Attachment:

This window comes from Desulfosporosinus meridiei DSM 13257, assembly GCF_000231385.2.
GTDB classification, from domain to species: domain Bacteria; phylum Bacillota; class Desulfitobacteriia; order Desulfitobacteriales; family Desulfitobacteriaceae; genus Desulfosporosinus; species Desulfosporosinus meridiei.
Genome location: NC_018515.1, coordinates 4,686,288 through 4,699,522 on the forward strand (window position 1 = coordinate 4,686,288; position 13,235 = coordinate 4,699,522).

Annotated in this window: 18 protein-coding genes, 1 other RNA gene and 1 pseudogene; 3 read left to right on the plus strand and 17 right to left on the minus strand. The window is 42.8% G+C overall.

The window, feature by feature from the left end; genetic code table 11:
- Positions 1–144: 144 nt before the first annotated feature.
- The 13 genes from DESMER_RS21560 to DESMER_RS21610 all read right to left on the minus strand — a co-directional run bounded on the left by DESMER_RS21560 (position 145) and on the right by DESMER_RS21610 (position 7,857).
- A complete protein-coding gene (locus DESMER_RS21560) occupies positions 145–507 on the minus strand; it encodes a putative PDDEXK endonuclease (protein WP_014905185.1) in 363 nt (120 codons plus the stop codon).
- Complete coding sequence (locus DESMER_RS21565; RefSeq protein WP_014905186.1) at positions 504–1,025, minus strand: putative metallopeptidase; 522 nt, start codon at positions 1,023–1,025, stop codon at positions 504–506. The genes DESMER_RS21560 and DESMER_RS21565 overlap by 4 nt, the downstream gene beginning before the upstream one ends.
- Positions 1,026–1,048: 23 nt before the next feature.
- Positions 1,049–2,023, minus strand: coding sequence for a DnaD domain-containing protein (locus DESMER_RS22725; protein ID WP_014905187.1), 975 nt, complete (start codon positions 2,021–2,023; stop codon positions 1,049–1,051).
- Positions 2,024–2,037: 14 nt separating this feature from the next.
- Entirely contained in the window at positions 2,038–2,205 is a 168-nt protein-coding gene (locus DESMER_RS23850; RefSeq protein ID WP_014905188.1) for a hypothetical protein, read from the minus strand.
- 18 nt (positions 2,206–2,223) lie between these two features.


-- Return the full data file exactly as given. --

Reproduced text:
This window comes from Desulfosporosinus meridiei DSM 13257, assembly GCF_000231385.2.
GTDB classification, from domain to species: domain Bacteria; phylum Bacillota; class Desulfitobacteriia; order Desulfitobacteriales; family Desulfitobacteriaceae; genus Desulfosporosinus; species Desulfosporosinus meridiei.
Genome location: NC_018515.1, coordinates 4,686,288 through 4,699,522 on the forward strand (window position 1 = coordinate 4,686,288; position 13,235 = coordinate 4,699,522).

Annotated in this window: 18 protein-coding genes, 1 other RNA gene and 1 pseudogene; 3 read left to right on the plus strand and 17 right to left on the minus strand. The window is 42.8% G+C overall.

The window, feature by feature from the left end; genetic code table 11:
- Positions 1–144: 144 nt before the first annotated feature.
- The 13 genes from DESMER_RS21560 to DESMER_RS21610 all read right to left on the minus strand — a co-directional run bounded on the left by DESMER_RS21560 (position 145) and on the right by DESMER_RS21610 (position 7,857).
- A complete protein-coding gene (locus DESMER_RS21560) occupies positions 145–507 on the minus strand; it encodes a putative PDDEXK endonuclease (protein WP_014905185.1) in 363 nt (120 codons plus the stop codon).
- Complete coding sequence (locus DESMER_RS21565; RefSeq protein WP_014905186.1) at positions 504–1,025, minus strand: putative metallopeptidase; 522 nt, start codon at positions 1,023–1,025, stop codon at positions 504–506. The genes DESMER_RS21560 and DESMER_RS21565 overlap by 4 nt, the downstream gene beginning before the upstream one ends.
- Positions 1,026–1,048: 23 nt before the next feature.
- Positions 1,049–2,023, minus strand: coding sequence for a DnaD domain-containing protein (locus DESMER_RS22725; protein ID WP_014905187.1), 975 nt, complete (start codon positions 2,021–2,023; stop codon positions 1,049–1,051).
- Positions 2,024–2,037: 14 nt separating this feature from the next.
- Entirely contained in the window at positions 2,038–2,205 is a 168-nt protein-coding gene (locus DESMER_RS23850; RefSeq protein ID WP_014905188.1) for a hypothetical protein, read from the minus strand.
- 18 nt (positions 2,206–2,223) lie between these two features.